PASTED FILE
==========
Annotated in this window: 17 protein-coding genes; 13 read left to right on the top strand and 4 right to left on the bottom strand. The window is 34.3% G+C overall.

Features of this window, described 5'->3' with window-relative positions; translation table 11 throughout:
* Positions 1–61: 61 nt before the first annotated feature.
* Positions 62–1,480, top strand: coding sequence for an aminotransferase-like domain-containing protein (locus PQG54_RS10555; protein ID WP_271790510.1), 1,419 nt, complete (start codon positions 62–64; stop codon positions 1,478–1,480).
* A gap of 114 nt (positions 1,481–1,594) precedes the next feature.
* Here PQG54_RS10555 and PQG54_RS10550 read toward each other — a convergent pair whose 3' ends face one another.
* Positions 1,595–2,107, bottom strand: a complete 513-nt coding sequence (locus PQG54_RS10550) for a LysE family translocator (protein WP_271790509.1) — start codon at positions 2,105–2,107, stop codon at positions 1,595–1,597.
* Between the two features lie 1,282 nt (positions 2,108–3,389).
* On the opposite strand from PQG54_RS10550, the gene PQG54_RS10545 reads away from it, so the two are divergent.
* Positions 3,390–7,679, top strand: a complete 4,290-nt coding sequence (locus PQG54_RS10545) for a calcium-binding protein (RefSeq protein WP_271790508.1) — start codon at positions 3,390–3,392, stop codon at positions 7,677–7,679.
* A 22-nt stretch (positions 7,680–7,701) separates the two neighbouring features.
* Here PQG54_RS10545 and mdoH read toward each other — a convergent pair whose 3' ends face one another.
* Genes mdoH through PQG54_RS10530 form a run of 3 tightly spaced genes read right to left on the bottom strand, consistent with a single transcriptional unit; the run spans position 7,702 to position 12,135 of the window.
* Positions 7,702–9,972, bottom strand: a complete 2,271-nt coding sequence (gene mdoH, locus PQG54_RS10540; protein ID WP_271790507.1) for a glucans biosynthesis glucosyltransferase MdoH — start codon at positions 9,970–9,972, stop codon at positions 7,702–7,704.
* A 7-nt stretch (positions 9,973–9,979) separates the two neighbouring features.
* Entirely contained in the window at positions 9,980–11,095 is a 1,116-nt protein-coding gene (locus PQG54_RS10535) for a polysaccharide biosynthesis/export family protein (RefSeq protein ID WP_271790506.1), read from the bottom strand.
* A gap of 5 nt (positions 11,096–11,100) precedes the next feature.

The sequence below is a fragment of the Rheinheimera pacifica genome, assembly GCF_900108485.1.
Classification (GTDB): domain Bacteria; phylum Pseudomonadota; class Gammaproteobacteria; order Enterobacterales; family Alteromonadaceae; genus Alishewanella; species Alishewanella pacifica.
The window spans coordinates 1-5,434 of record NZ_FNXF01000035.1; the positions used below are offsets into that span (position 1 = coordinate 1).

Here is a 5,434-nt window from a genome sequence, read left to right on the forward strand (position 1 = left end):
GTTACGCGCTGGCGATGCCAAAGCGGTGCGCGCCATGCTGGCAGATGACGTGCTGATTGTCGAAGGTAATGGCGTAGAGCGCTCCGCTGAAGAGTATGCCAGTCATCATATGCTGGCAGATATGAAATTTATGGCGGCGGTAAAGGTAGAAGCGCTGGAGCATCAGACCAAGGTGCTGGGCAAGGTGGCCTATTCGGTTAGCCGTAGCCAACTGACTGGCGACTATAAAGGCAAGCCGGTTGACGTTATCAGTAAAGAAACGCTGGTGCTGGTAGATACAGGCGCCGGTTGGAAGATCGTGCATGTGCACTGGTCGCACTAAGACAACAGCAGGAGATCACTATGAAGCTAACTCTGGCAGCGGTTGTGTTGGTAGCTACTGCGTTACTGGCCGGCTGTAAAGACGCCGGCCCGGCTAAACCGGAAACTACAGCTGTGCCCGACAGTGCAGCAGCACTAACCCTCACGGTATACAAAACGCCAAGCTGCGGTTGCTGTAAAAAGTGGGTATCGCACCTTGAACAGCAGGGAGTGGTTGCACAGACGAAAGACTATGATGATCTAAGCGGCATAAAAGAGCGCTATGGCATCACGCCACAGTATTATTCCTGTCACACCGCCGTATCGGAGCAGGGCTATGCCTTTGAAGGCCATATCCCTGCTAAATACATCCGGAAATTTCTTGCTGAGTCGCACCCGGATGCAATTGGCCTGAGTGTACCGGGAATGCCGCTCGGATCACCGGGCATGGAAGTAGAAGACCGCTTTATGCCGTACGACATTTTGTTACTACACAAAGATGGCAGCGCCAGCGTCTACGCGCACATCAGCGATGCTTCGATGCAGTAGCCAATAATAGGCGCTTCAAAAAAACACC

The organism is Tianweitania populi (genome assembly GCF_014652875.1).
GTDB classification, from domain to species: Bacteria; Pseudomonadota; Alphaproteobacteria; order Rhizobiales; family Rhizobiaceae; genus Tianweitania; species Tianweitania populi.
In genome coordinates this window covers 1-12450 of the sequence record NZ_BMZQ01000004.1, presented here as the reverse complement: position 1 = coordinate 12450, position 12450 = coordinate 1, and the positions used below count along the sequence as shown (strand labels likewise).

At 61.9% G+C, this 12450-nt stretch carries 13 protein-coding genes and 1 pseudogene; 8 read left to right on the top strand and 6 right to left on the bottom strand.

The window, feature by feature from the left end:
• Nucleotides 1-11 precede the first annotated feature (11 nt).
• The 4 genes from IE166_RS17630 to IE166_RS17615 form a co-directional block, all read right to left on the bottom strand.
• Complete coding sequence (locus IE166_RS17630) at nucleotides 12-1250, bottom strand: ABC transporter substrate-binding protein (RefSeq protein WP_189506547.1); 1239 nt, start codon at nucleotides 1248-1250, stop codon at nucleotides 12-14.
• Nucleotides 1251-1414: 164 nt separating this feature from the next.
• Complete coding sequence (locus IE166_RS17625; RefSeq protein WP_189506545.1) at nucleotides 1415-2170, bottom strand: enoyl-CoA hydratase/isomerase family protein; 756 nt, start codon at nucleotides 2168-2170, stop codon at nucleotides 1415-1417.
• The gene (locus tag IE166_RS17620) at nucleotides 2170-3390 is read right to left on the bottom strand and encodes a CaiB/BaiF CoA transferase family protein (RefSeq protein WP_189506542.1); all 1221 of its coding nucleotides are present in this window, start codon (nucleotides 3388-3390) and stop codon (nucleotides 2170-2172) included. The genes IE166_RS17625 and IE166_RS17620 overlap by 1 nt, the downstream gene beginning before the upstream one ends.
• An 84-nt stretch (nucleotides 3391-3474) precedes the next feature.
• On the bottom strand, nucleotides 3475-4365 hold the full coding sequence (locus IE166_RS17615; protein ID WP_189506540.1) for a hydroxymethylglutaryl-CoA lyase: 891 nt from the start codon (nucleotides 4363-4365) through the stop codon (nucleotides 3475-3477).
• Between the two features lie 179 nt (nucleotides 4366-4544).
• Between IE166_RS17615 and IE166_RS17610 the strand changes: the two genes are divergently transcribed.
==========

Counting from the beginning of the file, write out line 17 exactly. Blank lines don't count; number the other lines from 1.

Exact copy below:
* A gap of 5 nt (positions 11,096–11,100) precedes the next feature.